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Influencer Marketing Is Especially Vulnerable to Racism. What’s Being Done About It?

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The influencer marketing industry has found itself uniquely in need of anti-racism action. This summer, consumer demand for meaningful commitment to racial justice from brands and agencies grew in number and volume.

The industry has been defined by rapid growth, unpredictable change and a lack of regulations. In turn, diversity and inclusion has fallen by the wayside, leading to a gap in opportunities and compensation for influencers of color. 

“Brands reach out to you and claim they don’t have a budget, but then go and pay someone else,” said content creator Ehlie Luna, who has developed a fanbase through makeup artistry. “Brands know they don’t typically include a diverse range of people, and then once they do include you, they try to exploit you. They think, ‘Okay, let’s check off the diversity box and then try to save some money.’” 

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Since the pandemic began, brands have become increasingly conscious of responsible outreach and how influencer partnerships shape their brand identity. What makes influencer marketing so desirable is that it is fresh and entrepreneur-driven. But this uncharted territory comes with consequences—especially in a market where people often represent themselves. 

Explaining the pay gap 

The conversation began to open up when creators and activists banded together on social media to demand change. The instagram page @influencerpaygap, created in early June, has become a hub for sharing experiences and setting standards for the best self-advocacy practices in the influencer community. The page primarily consists of reposts from creators, who anonymously share what they feel were inadequate compensation offers from brands for their work. 

In the past, a lack of transparency about fees and rates made it even more difficult for influencers of color to know if they’re getting a fair shake. Chizi Duru, who runs a fashion and beauty YouTube channel with 450 thousand subscribers, recognizes that pay discrepancies result from a lack of education and communication among influencers about rates. The solution, she said, is starting a conversation that is often seen as taboo.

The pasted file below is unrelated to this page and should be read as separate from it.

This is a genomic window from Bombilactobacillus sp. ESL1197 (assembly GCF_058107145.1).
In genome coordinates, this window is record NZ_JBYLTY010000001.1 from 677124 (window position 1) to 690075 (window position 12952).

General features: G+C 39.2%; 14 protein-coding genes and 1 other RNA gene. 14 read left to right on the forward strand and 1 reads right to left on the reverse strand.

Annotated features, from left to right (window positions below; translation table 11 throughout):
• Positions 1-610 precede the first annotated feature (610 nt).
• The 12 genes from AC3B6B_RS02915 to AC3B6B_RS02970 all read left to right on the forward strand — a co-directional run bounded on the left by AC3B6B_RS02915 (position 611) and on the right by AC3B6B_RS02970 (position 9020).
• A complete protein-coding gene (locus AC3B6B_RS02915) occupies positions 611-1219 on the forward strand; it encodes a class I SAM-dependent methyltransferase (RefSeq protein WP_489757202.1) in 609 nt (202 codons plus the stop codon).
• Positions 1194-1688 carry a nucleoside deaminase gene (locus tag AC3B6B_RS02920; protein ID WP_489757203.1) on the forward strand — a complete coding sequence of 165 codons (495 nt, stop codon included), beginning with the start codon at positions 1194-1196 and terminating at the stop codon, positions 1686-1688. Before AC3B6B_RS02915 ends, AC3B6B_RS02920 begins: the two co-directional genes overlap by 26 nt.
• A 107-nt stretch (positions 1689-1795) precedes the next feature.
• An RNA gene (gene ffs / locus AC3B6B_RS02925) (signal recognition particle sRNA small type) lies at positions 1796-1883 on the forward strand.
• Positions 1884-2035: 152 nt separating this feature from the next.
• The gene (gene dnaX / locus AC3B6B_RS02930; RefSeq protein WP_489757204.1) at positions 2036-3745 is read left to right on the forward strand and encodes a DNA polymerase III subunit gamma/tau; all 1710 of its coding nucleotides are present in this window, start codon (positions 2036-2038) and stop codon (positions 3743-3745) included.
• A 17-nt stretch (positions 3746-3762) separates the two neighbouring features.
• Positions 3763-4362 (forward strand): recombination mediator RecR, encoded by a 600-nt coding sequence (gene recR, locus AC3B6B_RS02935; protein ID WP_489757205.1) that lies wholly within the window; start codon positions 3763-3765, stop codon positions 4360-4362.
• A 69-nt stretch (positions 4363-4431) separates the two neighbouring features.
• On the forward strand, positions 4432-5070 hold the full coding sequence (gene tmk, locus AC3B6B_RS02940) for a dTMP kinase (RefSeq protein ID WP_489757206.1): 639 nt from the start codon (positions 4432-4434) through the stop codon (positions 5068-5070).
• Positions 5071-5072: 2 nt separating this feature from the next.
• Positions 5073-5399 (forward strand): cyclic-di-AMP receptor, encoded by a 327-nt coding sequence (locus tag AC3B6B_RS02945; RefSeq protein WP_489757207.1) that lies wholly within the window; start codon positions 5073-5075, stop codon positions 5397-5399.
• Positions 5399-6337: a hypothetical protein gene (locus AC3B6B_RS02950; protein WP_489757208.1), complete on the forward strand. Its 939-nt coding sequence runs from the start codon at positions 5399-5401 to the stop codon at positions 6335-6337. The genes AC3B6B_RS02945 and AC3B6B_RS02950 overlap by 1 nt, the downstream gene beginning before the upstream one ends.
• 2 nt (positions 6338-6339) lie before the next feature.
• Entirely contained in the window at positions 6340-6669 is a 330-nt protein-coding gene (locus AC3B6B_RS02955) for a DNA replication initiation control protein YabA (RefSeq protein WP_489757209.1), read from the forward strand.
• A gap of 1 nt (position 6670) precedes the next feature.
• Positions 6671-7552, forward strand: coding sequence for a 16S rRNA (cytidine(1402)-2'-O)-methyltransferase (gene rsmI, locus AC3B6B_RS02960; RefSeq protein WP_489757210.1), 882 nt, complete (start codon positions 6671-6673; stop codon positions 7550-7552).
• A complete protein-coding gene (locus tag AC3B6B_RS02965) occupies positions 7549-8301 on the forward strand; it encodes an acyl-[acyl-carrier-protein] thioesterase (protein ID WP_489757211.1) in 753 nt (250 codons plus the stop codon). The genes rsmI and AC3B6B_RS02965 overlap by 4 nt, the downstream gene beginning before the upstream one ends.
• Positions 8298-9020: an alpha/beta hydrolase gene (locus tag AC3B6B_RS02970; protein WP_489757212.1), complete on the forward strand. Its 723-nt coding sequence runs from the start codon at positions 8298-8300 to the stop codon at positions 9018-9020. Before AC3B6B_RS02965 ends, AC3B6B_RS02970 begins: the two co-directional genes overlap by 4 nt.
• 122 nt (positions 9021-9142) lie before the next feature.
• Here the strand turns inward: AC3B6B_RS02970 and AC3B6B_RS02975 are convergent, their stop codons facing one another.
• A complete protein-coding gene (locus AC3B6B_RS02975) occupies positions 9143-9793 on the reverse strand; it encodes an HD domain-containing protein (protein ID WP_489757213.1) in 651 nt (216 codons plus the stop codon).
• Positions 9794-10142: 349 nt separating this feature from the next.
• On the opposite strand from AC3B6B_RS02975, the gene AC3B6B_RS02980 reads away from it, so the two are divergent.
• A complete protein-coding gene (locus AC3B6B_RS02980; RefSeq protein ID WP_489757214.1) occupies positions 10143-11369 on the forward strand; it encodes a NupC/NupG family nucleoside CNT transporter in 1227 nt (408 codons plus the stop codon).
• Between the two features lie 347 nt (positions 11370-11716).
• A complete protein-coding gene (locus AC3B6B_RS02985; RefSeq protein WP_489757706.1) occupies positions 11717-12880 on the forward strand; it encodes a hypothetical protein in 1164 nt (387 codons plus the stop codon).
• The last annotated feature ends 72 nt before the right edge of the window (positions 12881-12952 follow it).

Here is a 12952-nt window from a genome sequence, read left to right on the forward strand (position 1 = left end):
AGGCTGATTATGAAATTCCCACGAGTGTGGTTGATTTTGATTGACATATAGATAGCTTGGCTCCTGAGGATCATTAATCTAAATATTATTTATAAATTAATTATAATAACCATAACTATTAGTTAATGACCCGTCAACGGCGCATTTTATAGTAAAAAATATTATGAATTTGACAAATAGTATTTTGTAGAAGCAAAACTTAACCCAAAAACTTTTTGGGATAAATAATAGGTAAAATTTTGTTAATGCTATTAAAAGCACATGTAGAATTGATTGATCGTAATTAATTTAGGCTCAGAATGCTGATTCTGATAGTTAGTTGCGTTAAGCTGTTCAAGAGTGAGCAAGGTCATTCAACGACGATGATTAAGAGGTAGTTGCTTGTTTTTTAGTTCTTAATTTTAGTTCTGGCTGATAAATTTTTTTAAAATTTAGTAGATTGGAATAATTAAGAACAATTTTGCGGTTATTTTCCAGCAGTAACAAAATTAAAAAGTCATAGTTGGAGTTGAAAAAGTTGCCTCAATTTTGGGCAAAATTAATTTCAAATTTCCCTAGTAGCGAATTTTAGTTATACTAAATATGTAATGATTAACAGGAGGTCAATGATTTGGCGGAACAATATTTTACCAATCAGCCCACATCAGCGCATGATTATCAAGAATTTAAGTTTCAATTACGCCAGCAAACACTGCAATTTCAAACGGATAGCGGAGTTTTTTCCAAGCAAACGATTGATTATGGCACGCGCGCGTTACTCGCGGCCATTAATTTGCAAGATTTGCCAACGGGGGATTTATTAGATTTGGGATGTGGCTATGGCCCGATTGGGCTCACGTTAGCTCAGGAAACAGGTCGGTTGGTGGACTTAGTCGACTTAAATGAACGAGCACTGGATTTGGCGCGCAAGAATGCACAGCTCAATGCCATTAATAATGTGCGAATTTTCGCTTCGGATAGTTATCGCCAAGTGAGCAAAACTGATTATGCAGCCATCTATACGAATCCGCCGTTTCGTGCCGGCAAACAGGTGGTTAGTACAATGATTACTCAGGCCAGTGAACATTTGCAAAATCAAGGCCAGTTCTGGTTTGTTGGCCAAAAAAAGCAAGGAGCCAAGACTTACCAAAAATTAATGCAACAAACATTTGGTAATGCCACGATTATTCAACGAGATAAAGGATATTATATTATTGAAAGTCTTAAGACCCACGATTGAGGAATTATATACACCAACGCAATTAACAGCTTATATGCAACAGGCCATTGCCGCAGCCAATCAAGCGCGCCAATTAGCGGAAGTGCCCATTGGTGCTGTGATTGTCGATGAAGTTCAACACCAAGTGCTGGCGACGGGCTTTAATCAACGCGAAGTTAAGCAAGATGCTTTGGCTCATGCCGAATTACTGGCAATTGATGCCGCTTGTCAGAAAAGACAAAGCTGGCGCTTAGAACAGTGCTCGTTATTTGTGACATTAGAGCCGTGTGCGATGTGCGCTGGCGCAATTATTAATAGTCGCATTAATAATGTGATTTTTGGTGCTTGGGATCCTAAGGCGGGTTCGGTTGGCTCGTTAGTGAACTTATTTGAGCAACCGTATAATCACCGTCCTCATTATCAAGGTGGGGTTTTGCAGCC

“A lot of newer influencers come in and they don’t know anything about rates because there aren’t a lot of platforms that will share this knowledge with you,” she said.

Biased algorithms and a stereotype against minorities not driving as much success has led to both a lack of opportunities and a pay gap for Black influencers.

Earlier this year, Danielle Prescod, along with fellow fashion editor turned influencer Chrissy Rutherford, founded 2BG Consulting, an agency focused on providing brands with effective diversity and inclusion solutions.

“The pay gap issue has to be looked at through a racialized lens,” said Prescod. “A lot of brands will say that Black creators don’t have as big of a following or they don’t have as much engagement, but that will be true because of racism. You need to create a system or a scale that allows for that difference to exist while fairly compensating Black people for their value and their work.”

Prescod is working towards a more inclusive market by incentivizing her audience to consider the implications of racism in the fashion and beauty industry. In her own posts, she doesn’t tag brands unless they’re able to share an anti-racist action they’ve taken that day.

What do you think?

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